How to apologize

LONDON, ENGLAND - OCTOBER 16: The signage on a branch of Starbucks Coffee on October 16, 2012 in London, England. It has been reveled that Starbucks, the world's second largest coffee chain, has paid no tax in the UK for the past three years despite sales exceeding 1 billion GBP. Since first trading in the UK in 1998 Starbucks has paid 8.6 million GBP in income tax with total sales of over 3 billion GBP in the same period. (Photo by Oli Scarff/Getty Images)
Oli Scarff

(MoneyWatch) Right now in the U.K., Starbucks is very busy. With full page ads in the national newspapers, the company is announcing payments of corporation tax "above what is currently required by tax law." This is tricky. They can't say that they've been evading tax because that's illegal and they've insisted for weeks that, since they don't make a profit in the U.K., no tax is due. But explaining why you pay tax that you don't have to pay is, to say the least, awkward. "We know that we are not perfect" almost sums it up -- but not quite.

What Starbucks is not doing is apologizing. And it's obvious to everyone. Nowhere will you find statements confirming that the company's tax structure was designed to reduce tax or any recognition that, while strictly legal, such manoeuvres are anti-social. Instead, the company is voluntarily paying tax while admitting nothing.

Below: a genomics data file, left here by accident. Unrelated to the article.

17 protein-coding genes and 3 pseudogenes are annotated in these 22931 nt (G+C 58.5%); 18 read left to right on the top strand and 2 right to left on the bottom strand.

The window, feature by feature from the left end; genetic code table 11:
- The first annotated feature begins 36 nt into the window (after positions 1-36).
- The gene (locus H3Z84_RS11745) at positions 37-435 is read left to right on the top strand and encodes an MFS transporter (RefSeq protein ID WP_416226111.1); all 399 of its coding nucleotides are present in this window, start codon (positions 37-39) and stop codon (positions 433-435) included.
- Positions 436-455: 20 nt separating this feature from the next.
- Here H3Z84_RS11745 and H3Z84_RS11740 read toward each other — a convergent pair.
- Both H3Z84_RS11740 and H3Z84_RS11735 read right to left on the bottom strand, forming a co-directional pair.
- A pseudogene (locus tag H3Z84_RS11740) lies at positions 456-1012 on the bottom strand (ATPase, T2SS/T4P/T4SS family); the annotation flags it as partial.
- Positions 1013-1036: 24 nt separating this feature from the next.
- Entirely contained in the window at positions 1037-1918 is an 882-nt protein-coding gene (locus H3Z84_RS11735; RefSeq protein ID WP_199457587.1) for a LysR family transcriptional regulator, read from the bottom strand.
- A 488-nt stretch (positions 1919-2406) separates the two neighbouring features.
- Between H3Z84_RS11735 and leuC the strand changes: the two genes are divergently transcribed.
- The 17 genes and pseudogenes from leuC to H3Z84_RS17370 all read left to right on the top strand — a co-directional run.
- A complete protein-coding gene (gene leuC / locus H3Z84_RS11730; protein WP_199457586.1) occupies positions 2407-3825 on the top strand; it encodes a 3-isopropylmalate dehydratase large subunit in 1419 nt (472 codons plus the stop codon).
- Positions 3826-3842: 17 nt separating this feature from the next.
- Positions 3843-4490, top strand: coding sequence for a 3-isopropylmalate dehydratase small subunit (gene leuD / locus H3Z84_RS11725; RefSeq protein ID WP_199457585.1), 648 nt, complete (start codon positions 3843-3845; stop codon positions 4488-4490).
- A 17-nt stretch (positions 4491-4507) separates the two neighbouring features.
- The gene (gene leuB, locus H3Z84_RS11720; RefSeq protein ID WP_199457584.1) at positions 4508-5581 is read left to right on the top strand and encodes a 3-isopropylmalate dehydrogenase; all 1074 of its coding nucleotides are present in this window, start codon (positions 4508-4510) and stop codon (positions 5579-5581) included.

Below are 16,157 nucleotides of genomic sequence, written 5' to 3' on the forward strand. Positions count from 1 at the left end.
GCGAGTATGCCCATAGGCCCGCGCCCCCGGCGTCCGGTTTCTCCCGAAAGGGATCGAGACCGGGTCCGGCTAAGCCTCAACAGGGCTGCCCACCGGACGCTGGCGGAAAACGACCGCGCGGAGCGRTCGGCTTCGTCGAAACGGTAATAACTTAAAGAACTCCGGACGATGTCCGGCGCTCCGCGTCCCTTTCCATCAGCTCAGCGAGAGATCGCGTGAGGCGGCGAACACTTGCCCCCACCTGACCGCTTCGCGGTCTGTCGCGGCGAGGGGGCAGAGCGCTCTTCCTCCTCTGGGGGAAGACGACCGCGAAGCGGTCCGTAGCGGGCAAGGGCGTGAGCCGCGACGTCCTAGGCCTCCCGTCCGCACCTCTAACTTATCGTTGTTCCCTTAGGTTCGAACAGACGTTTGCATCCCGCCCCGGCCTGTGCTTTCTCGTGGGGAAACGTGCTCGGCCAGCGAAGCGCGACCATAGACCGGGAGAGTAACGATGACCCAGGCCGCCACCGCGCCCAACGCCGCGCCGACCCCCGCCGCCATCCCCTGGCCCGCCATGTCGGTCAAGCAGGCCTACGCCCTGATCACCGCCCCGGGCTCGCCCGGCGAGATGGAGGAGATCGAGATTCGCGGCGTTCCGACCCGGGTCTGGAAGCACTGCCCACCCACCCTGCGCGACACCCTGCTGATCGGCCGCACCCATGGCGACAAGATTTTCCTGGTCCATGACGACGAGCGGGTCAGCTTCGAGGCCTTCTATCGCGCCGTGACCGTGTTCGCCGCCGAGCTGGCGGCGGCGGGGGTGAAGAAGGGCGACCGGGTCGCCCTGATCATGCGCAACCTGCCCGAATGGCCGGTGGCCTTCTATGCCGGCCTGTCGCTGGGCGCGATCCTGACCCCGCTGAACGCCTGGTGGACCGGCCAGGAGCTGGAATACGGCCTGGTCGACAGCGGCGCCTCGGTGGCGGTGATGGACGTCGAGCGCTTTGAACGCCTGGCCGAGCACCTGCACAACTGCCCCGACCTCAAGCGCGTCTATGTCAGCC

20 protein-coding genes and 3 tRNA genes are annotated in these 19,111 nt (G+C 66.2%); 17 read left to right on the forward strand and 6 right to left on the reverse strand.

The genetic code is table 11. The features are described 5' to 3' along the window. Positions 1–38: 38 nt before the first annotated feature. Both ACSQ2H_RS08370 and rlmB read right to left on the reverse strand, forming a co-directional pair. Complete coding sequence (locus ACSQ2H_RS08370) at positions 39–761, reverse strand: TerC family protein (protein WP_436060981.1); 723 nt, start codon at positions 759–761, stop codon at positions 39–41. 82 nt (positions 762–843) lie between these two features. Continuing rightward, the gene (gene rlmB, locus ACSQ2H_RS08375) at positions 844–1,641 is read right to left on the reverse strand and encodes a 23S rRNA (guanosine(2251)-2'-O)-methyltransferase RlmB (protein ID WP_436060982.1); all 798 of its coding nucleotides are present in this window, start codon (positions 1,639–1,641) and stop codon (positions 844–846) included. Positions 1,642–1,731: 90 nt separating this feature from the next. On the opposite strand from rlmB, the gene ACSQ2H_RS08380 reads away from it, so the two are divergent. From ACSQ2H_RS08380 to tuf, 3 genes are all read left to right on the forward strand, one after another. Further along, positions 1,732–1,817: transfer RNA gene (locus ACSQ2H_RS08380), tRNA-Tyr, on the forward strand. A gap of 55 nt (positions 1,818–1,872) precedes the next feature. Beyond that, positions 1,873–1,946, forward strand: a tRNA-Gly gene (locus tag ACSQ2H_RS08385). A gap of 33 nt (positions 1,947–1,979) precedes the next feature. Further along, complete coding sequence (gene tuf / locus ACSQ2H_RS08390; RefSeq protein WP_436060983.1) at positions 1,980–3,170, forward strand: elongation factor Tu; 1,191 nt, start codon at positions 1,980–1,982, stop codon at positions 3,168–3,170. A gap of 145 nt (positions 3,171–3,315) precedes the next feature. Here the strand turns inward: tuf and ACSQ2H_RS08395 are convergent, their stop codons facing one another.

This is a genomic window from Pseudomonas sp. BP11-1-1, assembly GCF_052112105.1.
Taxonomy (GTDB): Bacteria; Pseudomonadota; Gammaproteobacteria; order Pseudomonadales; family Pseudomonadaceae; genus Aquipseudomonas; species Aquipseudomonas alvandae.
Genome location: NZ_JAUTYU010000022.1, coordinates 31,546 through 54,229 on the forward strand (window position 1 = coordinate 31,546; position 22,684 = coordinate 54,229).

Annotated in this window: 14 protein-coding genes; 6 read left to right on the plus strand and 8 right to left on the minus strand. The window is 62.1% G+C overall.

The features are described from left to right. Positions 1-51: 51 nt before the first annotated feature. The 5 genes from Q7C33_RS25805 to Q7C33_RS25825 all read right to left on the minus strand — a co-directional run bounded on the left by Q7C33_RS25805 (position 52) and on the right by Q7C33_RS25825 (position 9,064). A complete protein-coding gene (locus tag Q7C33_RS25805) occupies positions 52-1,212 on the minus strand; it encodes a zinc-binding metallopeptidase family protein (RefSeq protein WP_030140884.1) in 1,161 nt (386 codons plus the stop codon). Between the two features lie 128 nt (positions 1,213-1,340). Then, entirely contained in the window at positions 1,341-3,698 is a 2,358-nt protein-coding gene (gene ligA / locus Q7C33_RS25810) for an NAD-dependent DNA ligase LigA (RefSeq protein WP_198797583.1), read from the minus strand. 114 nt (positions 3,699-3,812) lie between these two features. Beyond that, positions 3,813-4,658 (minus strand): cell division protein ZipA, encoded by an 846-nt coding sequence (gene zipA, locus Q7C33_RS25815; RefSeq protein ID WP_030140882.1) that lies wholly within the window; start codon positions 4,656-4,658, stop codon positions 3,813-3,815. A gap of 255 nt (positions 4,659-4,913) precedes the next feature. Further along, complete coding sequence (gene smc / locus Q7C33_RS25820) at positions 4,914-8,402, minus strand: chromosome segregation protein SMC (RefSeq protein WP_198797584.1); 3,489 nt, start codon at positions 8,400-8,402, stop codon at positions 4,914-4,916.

Why doesn't the company simply apologize? In his wonderful book WAIT, Frank Partnoy explains that what matters in apologies is timing. If, he says, you step on someone's toes or spill your drink over them, then of course an immediate apology is critical; waiting 10 minutes will make any subsequent remorse seem insincere. But apologizing too quickly may make your remorse look superficial, as though you wish to forget it and move on. In serious circumstances, this can backfire and make you look as though you don't appreciate the gravity of your infraction.

Kris Engskov, the managing director of Starbucks U.K., is in a tough spot. He has defended his company's tax policies to the British parliament, insisting that the company has done nothing wrong. His reward for that was a tongue-lashing from elected representatives and a boycott by customers. So he has to do something. Paying tax that isn't legally required sits oddly with democracy: No government likes to depend on corporate largesse for their income. So, at some point, the company needs to acknowledge that, while legal, its corporate tax strategy was wrong. A period of reflection could make that seem more serious and considered. But they can't wait forever.

U.S.-based companies should take note. The public revulsion against corporate tax avoiders in the U.K. is ugly, determined and just getting started. There's nothing uniquely British about this backlash and companies that don't take note now may have to learn how to apologize later.

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    Margaret Heffernan has been CEO of five businesses in the United States and United Kingdom. A speaker and writer, her most recent book Willful Blindness was shortlisted for the Financial Times Best Business Book 2011. Visit her on www.MHeffernan.com.